On November 20, 2001, Cape Wind Associates, L.L.C. ("Cape Wind") submitted an application to the U.S. Army Corps of Engineers ("Corps") for a navigability permit under Section 10 of the Rivers and Harbors Act of 1899 ("Section 10"), 33 U.S.C. § 403, 1 to construct and operate an offshore data tower in an area of Nantucket Sound known as Horseshoe Shoals. Horseshoe Shoals is located on the Outer Continental Shelf ("OCS"), land subject to federal jurisdiction and control under the Outer Continental Shelf Lands Act ("OCSLA"), 43 U.S.C. § 1331.
The proposed tower was to consist of a platform and a fixed monopole approximately 170 feet high, supported by three steel piles driven into the ocean floor. Various instrumentation was to be attached to the data tower in order to gather data for use in determining the feasibility of locating a wind energy plant on Horseshoe Shoals. A separate permit application for the wind energy plant -- a complex originally proposed to include 170 wind turbines with blade rotors rising 423 feet above mean sea level, occupying twenty-six square miles of Horseshoe Shoals -- was submitted to the Corps in November 2001. That application is not at issue in the instant appeal, and we therefore will not engage in any analysis of the Corps's authority to permit construction of the wind energy plant.
On December 4, 2001, the Corps announced that it was considering Cape Wind's application for the data tower, and invited the public to submit comments during a period that included two public hearings and ended on May 13, 2002. On August 19, the Corps issued a Section 10 permit authorizing Cape Wind to construct and maintain the data tower, subject to the imposition of sixteen special conditions, including that Cape Wind remove the data tower within five years, that it post a $300,000 bond for emergency repairs or removal, and that it share the data collected with, and permit the installation of additional data-gathering equipment by, government agencies, research institutions, and others. Department of the Army Permit No. 199902477 (Aug. 19, 2002). The permit was accompanied by an Environmental Assessment ("EA") and Finding of No Significant Impact ("FONSI"), as required by the National Environmental Policy Act ("NEPA"), 42 U.S.C. §§ 4331-32.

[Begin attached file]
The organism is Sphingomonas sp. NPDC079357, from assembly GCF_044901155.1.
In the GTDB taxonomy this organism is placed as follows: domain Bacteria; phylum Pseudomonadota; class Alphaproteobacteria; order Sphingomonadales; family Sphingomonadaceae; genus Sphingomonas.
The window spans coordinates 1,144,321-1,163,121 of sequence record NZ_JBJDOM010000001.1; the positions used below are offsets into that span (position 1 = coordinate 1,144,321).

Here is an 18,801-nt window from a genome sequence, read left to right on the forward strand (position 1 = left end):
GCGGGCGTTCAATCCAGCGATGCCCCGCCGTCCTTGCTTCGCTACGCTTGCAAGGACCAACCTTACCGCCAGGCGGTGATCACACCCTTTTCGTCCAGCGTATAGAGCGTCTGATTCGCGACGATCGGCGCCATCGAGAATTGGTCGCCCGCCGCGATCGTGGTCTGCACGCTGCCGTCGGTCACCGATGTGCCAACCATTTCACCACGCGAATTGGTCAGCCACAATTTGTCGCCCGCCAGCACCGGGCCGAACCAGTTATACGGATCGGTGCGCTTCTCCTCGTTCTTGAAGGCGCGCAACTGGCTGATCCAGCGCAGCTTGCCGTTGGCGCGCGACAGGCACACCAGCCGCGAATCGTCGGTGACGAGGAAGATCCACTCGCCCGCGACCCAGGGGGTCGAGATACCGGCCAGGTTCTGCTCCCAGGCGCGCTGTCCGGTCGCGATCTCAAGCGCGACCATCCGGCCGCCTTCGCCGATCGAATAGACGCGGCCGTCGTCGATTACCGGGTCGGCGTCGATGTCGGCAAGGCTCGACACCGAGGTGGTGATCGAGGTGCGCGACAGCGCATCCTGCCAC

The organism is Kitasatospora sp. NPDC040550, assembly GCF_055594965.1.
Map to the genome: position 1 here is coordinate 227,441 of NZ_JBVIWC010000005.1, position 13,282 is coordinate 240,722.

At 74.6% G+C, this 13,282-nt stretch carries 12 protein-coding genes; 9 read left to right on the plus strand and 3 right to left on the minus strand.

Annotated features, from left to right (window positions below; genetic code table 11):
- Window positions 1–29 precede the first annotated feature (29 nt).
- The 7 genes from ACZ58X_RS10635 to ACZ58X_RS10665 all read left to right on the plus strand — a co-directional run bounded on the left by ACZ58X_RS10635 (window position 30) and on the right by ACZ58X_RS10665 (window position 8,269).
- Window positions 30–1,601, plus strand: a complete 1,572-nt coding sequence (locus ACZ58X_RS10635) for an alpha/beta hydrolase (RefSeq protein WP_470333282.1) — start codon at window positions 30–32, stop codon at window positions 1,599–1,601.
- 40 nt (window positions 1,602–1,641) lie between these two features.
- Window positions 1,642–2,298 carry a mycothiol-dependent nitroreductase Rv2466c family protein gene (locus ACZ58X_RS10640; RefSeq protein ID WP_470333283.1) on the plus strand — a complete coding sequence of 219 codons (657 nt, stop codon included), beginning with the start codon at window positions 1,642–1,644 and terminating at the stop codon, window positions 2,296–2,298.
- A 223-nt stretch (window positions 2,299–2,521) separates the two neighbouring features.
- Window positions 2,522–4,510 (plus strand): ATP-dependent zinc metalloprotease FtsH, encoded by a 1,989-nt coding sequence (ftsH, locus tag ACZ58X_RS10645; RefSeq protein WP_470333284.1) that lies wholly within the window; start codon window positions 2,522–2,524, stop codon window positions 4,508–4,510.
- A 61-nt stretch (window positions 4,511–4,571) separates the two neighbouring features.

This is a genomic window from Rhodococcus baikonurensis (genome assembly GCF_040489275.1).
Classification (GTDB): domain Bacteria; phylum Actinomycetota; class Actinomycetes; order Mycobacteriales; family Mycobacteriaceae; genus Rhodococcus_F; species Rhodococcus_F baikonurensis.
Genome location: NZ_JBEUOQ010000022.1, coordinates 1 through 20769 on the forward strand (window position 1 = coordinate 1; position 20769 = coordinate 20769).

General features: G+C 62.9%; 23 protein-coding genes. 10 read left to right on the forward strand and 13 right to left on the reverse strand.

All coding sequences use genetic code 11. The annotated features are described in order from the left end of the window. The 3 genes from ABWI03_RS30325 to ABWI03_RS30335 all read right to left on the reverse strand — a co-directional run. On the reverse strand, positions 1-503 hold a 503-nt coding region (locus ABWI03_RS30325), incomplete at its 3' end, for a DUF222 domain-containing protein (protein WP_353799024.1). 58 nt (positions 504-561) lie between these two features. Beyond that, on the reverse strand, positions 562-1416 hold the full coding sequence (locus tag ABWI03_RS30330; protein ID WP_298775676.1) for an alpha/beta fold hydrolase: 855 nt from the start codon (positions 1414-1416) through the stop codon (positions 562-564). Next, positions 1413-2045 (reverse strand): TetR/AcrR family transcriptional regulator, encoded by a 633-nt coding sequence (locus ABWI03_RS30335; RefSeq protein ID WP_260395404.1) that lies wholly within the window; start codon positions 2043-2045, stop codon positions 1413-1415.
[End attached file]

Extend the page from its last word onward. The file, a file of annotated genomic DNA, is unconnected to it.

Appellants subsequently filed an action against the Corps in the District of Massachusetts, arguing that (1) the Corps lacked authority to issue a Section 10 permit for the data tower; (2) the Corps acted arbitrarily and capriciously, in violation of the Administrative Procedure Act ("APA"), 5 U.S.C. § 706(2)(A), by granting Cape Wind's permit application in spite of Cape Wind's lack of property rights on the OCS; and (3) the Corps failed to comply with NEPA requirements for evaluating the data tower's environmental impacts. Upon the receipt of cross motions for summary judgment, the district court granted summary judgment in favor of the Corps and intervenor Cape Wind. We review that decision de novo, construing the evidence in the light most favorable to appellants. See Straughn v. Delta Air Lines, Inc., 250 F.3d 23, 33 (1st Cir. 2001). We will uphold the grant of summary judgment if there is no genuine issue of material fact and appellees are entitled to judgment as a matter of law. Fed. R. Civ. P. 56(c). We affirm the decision of the district court.
A. Corps jurisdiction
The reach of the Corps's Section 10 permitting authority on the OCS turns on a question of statutory interpretation. Congress passed OCSLA in 1953 to assert federal jurisdiction over the OCS and to establish a regulatory framework for the extraction of minerals therefrom. See 43 U.S.C. § 1332; see also Ten Taxpayer Citizens Group v. Cape Wind Assocs., 373 F.3d 183, 188 (1st Cir. 2004) ("A major purpose of the OCSLA was to specify that federal law governs on the [OCS] . . . .") (internal quotation marks omitted). Accordingly, OCSLA extended the Corps's Section 10 regulatory authority "to prevent obstruction to navigation in the navigable waters of the United States . . . to artificial islands and fixed structures located on the [OCS]." 43 U.S.C. § 1333(f) (1953). In 1978, this grant of authority was amended to apply instead to "the artificial islands, installations, and other devices referred to in subsection (a) of this section." 43 U.S.C. § 1333(e) (2004). Subsection (a), in turn, extends federal jurisdiction to:
all artificial islands, and all installations and other devices permanently or temporarily attached to the seabed, which may be erected thereon for the purpose of exploring for, developing, or producing resources therefrom, or any such installation or other device (other than a ship or vessel) for the purpose of transporting such resources.
Id. at § 1333(a)(1) (emphasis supplied). Appellants argue that the clause "which may be erected thereon for the purpose of exploring for, developing, or producing resources therefrom," is restrictive, and limits the Corps's permitting authority on the OCS to structures related to the extraction of mineral resources. 2 Thus, they argue, the Corps lacked authority to grant a Section 10 permit for construction of Cape Wind's data tower. The Corps, on the other hand, has determined that its Section 10 authority "was extended to artificial islands, installations, and other devices located on the seabed, to the seaward limit of the [OCS], by section 4(f) of [OCSLA] as amended." 33 C.F.R. § 320.2(b) (internal citation omitted).